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Google looks to the day when it can quit building its own servers

At some point, your infrastructure will look just like Google's

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Google is well-known for building its own server hardware to meet the unique needs of its massive compute network, but that won't always be the case, the head of its infrastructure team said Wednesday.

As cloud deployments get bigger and more widespread, the industry will eventually catch up to Google's style of computing and the company will no longer need to build its own systems.

That's according to Urs Hölzle, the executive in charge of Google's technical infrastructure, in an on-stage interview at the Gigaom Structure conference Wednesday.

Google initially built its own servers just to save money, Hölzle said. It hasn't been short of money for a long time, but it still designs its own servers today.

That's because it thinks about data centers more holistically than most other companies, and designs its servers to work in tandem with the power and cooling equipment to minimize energy costs.

"We were doing our own hardware because ... we were thinking much more about the data center as a computer, rather than a single box as the computer, and that really pushes you in a different direction," Hölzle said.

"With the cloud, these things in the next five to 10 years converge again, because 'normal' workloads -- not just Google-scale workloads -- are going to run on the same infrastructure, and therefore can use the same hardware, pretty much," he said.

The implication for big businesses is that they'll become more Google-like, so equipment vendors will supply them with products that Google can use as well.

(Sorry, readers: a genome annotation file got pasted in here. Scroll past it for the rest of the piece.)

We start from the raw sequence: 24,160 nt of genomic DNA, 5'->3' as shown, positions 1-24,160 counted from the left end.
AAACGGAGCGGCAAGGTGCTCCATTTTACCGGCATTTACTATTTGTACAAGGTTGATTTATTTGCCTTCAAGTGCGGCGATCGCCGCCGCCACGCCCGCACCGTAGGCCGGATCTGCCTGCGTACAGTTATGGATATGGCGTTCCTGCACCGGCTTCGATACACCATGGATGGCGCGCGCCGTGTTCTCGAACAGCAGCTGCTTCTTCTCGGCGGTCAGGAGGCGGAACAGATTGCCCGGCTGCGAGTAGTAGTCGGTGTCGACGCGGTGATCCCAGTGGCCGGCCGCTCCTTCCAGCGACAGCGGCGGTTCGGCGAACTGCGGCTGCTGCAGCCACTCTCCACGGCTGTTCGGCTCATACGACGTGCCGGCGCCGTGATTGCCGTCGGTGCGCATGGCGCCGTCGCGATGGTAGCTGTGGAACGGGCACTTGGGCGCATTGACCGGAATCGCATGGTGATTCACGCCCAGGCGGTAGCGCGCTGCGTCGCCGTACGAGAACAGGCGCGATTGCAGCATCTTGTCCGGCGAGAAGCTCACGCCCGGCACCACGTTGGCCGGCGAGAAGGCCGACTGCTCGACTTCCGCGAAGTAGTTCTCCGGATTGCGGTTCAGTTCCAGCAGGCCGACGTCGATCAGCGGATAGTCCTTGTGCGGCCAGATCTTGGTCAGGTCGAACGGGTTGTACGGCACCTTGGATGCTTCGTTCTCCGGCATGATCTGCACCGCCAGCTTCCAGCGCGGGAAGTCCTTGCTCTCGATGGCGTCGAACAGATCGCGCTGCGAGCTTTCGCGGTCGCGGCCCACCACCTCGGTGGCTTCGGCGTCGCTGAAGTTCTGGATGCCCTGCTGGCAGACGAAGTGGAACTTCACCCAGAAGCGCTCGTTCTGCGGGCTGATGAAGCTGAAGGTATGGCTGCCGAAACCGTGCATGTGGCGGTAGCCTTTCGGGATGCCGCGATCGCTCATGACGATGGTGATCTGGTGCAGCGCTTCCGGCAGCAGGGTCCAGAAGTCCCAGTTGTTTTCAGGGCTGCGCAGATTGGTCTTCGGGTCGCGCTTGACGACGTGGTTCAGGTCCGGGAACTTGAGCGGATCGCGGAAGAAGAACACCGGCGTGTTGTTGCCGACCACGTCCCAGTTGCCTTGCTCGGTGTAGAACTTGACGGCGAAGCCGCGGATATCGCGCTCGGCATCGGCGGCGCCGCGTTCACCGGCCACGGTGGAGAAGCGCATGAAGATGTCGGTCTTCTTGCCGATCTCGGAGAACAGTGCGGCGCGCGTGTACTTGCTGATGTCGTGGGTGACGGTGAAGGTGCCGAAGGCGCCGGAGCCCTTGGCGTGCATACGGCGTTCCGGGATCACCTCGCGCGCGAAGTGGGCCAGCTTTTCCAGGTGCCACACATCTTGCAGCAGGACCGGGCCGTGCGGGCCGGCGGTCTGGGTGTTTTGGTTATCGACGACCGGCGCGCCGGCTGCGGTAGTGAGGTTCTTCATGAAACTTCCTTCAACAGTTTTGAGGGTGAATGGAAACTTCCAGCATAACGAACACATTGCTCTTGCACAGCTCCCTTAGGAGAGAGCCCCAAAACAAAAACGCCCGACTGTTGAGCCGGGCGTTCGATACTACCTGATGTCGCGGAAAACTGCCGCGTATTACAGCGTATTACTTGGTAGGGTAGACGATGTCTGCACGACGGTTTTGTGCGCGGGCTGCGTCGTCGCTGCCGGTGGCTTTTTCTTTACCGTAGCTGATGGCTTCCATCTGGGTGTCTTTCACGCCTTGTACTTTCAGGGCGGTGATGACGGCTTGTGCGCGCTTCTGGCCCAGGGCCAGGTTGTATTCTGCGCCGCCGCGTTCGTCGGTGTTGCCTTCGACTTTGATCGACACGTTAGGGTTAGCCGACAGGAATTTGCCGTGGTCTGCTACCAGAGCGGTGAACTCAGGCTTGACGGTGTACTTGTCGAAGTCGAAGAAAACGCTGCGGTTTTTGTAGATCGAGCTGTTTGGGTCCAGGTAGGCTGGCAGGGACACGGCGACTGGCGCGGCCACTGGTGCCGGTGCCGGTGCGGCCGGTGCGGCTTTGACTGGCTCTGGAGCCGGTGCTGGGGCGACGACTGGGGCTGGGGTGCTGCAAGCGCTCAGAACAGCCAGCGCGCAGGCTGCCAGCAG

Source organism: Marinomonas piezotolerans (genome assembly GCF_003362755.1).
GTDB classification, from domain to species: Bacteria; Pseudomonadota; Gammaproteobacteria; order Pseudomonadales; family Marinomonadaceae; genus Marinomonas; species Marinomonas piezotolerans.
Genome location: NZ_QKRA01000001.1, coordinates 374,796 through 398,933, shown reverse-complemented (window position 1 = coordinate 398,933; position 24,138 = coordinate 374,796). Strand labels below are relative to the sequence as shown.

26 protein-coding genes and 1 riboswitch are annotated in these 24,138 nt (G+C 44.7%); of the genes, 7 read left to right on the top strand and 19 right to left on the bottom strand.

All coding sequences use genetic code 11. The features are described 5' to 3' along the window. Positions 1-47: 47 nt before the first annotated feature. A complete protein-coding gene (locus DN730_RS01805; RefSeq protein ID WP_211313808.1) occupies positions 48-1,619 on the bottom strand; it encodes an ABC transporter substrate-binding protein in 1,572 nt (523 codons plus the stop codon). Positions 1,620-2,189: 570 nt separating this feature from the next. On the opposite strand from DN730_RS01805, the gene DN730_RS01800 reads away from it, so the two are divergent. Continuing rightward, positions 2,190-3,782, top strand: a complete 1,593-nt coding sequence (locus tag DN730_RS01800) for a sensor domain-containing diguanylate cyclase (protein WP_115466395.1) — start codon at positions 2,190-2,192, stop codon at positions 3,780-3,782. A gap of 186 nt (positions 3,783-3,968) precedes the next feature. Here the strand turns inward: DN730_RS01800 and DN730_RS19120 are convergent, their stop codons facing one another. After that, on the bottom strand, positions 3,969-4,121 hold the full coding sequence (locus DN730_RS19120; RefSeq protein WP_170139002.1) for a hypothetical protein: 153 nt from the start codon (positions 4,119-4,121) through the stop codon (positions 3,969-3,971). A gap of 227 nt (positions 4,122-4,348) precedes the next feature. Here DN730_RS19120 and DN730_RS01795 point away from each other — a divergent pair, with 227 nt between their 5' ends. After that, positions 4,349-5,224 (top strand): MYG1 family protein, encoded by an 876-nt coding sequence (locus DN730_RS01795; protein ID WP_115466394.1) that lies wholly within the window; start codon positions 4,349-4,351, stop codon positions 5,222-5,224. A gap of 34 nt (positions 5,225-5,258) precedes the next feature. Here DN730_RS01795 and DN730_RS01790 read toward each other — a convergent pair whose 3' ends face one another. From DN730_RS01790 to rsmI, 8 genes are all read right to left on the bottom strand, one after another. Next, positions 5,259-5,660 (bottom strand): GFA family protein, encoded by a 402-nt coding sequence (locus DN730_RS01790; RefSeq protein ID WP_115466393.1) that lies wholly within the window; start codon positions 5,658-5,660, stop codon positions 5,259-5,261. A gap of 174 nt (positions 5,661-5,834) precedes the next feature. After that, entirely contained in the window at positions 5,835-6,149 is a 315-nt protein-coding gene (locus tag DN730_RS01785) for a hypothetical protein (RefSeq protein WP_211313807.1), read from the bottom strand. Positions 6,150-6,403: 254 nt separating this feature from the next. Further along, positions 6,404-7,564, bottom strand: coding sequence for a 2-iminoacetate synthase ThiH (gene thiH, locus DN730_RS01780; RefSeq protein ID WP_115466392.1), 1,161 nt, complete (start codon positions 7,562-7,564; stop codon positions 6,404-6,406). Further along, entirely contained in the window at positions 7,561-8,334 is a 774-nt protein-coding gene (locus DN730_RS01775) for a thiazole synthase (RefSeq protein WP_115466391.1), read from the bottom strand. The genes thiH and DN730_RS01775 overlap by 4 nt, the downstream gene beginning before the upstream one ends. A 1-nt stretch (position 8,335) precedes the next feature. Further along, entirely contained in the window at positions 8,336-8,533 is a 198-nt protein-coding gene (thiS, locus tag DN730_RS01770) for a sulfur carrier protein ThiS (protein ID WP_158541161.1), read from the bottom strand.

That's not to say they'll be running at Google's scale. To take one example -- Google provides many of the services that run on Android smartphones, like Gmail and Hangouts.

Almost every Android device has one or two TCP connections open to Google, meaning there are 1 or 2 billion active connections hitting Google's servers at any given time, Hölzle said.

That would have been a problem five years ago, he said, but Google has learned a lot in that time about how to use software to scale its infrastructure.

It's now adding new devices to its network, like satellites and connected thermostats.

"It's not actually that scary any more, because if you have 15 years behind you and every year you're growing at 50 percent or 100 percent, by now we've learned how to scale, and I think that will work out fine," Hölzle said.

Maybe one day, "normal" businesses will be that confident as well.

James Niccolai covers data centers and general technology news for IDG News Service. Follow James on Twitter at @jniccolai. James's e-mail address is james_niccolai@idg.com



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